Tamil Nadu

‘South India accounts for more septic tanks, sewer deaths’

Bezwada Wilson, Ramon Magsaysay recipient 2016 and convenor, Safai Karamchari Andolan speaking at the Luminary Lecture Series organised as part of the centenary celebrations of Christian Medical College, Vellore on Wednesday.

Bezwada Wilson, Ramon Magsaysay recipient 2016 and convenor, Safai Karamchari Andolan speaking at the Luminary Lecture Series organised as part of the centenary celebrations of Christian Medical College, Vellore on Wednesday.

Southern States in the country might have done away with majority of dry latrines but accounts for more number of deaths of manual scavengers engaged in cleaning septic tanks and sewers, according to Bezwada Wilson, Ramon Magsaysay award recipient and convenor of Safai Karamchari Andolan.

“The number of community dry latrines and individual dry latrines has gone down in south India. But septic tank cleaning is more in the south. This is due to urbanisation. For instance, there are 633 statutory towns in Tamil Nadu, while there are 613 in Uttar Pradesh. Everybody has a toilet here. There are more deaths of those engaged in cleaning septic tanks and sewers in the south,” he said, while answering a question whether manual scavenging has been eradicated in southern States.

He was here to deliver the first luminary lecture organised as part of the centenary celebrations of Christian Medical College on Wednesday. Mr. Wilson stressed the need to bring about technological solution for cleaning septic tanks and sewers.

He added that 1,670 persons have been “killed” while cleaning sewer lines and septic tanks in the country.

Noting that manual scavenging continues in the country, he said 1.6 lakh of women continue to clean human excreta from dry latrines in Uttar Pradesh, Madhya Pradesh, Bihar, Rajasthan, Gujarat, Uttarakhand and Jammu and Kashmir. “The country is prospering. In the budget, investments are made in so many sectors but dry latrines still continue. Why should we continue an age-old practice? How do we change the mindset of caste, hierarchy and patriarchy?” he questioned.

Scavenging in trains

“We have new types of trains, but 1.76 lakh toilets in compartments are still not mechanised. If someone defecates when the train is at a station, the excreta falls on the railway track, and has to be cleaned by a manual scavenger. This year, the Railway Minister announced that 500 compartments will have eco toilets but this is not sufficient,” he stated.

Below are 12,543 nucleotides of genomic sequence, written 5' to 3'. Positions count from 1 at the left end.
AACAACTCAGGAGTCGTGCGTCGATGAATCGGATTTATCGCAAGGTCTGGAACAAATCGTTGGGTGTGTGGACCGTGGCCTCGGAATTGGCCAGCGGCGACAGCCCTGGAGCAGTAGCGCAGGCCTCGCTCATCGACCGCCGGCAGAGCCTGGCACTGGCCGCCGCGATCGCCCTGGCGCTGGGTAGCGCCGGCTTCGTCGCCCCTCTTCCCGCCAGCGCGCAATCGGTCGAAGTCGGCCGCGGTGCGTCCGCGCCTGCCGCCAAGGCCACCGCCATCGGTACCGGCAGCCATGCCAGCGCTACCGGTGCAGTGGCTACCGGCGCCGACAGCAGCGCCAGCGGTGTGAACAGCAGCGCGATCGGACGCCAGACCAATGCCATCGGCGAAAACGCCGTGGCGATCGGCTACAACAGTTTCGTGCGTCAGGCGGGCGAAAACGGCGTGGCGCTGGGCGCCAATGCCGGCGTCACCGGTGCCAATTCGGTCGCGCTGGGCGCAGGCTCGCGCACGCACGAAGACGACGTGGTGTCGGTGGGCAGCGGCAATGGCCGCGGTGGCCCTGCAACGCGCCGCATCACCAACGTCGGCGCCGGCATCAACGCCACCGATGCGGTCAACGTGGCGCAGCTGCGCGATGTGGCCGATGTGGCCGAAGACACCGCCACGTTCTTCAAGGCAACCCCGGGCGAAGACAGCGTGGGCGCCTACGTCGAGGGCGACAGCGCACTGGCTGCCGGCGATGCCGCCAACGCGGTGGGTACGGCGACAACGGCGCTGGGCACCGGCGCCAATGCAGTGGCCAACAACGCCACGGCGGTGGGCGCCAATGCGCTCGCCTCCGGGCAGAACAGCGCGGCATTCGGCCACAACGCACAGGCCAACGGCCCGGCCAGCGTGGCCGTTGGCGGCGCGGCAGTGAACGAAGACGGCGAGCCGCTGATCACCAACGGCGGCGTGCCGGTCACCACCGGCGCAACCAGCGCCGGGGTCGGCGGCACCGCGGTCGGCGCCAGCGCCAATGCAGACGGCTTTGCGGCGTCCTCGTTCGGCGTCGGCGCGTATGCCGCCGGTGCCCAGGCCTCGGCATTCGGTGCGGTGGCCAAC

While crores are spent on increasing the speed of trains, converting dry latrines to flush out is yet to be done, he noted.

He pointed out that under the Employment of Manual Scavengers and Construction of Dry Latrines (Prohibition) Act, 1993, violations were punishable with imprisonment of one year. He added that nobody has been punished under this Act till now.

“There are 675 Collectors in the country but they have not punished a single person,” he noted.

Swachh Bharat mission

To a question if Swachh Bharat mission has brought any changes, he said it envisaged construction of 21 crore toilets at a cost of ₹2 lakh crores and addressed the problem of open defecation. “Swachh Bharat mission has no idea of eradicating manual scavenging, mechanisation of sewage system and modernisation of sewage plants. There is great difficulty to manage the existing toilets. There is no technology to clean or empty septic tanks,” he stated.

He asked, “If more toilets are constructed, who are going to clean the septic tanks if there is no drainage system? This created an additional problem for eradication of manual scavenging.”

“We should create a society in which no woman should clean human excreta; no one should enter a manhole and die. We should develop a mechanised system and modernise our sewer system,” he added.

CMC’s director J.V. Peter and principal Anna B. Pulimood were present.


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Printable version | Jul 1, 2022 5:28:33 am | https://www.thehindu.com/news/national/tamil-nadu/south-india-accounts-for-more-septic-tanks-sewer-deaths/article22899203.ece